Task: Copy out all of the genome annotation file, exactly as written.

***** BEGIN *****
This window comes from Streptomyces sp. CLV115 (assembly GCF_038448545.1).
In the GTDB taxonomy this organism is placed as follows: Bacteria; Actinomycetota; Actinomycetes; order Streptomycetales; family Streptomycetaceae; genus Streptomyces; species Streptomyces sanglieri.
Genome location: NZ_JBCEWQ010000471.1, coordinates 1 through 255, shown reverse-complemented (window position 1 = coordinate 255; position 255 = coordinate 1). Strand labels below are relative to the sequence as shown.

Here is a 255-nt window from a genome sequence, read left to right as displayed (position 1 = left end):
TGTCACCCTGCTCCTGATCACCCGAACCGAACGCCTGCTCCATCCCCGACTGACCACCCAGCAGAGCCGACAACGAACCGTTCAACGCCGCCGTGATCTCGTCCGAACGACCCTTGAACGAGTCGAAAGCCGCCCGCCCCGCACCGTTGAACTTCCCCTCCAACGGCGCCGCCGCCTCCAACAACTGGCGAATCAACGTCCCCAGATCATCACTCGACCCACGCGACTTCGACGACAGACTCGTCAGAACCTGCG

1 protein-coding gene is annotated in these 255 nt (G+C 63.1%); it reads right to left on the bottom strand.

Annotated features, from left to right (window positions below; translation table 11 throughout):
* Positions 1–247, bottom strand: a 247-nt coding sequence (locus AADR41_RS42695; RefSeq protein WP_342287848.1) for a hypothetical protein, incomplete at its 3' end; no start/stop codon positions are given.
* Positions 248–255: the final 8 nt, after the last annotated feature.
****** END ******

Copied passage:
This window comes from Streptomyces sp. CLV115 (assembly GCF_038448545.1).
In the GTDB taxonomy this organism is placed as follows: Bacteria; Actinomycetota; Actinomycetes; order Streptomycetales; family Streptomycetaceae; genus Streptomyces; species Streptomyces sanglieri.
Genome location: NZ_JBCEWQ010000471.1, coordinates 1 through 255, shown reverse-complemented (window position 1 = coordinate 255; position 255 = coordinate 1). Strand labels below are relative to the sequence as shown.

Here is a 255-nt window from a genome sequence, read left to right as displayed (position 1 = left end):
TGTCACCCTGCTCCTGATCACCCGAACCGAACGCCTGCTCCATCCCCGACTGACCACCCAGCAGAGCCGACAACGAACCGTTCAACGCCGCCGTGATCTCGTCCGAACGACCCTTGAACGAGTCGAAAGCCGCCCGCCCCGCACCGTTGAACTTCCCCTCCAACGGCGCCGCCGCCTCCAACAACTGGCGAATCAACGTCCCCAGATCATCACTCGACCCACGCGACTTCGACGACAGACTCGTCAGAACCTGCG

1 protein-coding gene is annotated in these 255 nt (G+C 63.1%); it reads right to left on the bottom strand.

Annotated features, from left to right (window positions below; translation table 11 throughout):
* Positions 1–247, bottom strand: a 247-nt coding sequence (locus AADR41_RS42695; RefSeq protein WP_342287848.1) for a hypothetical protein, incomplete at its 3' end; no start/stop codon positions are given.
* Positions 248–255: the final 8 nt, after the last annotated feature.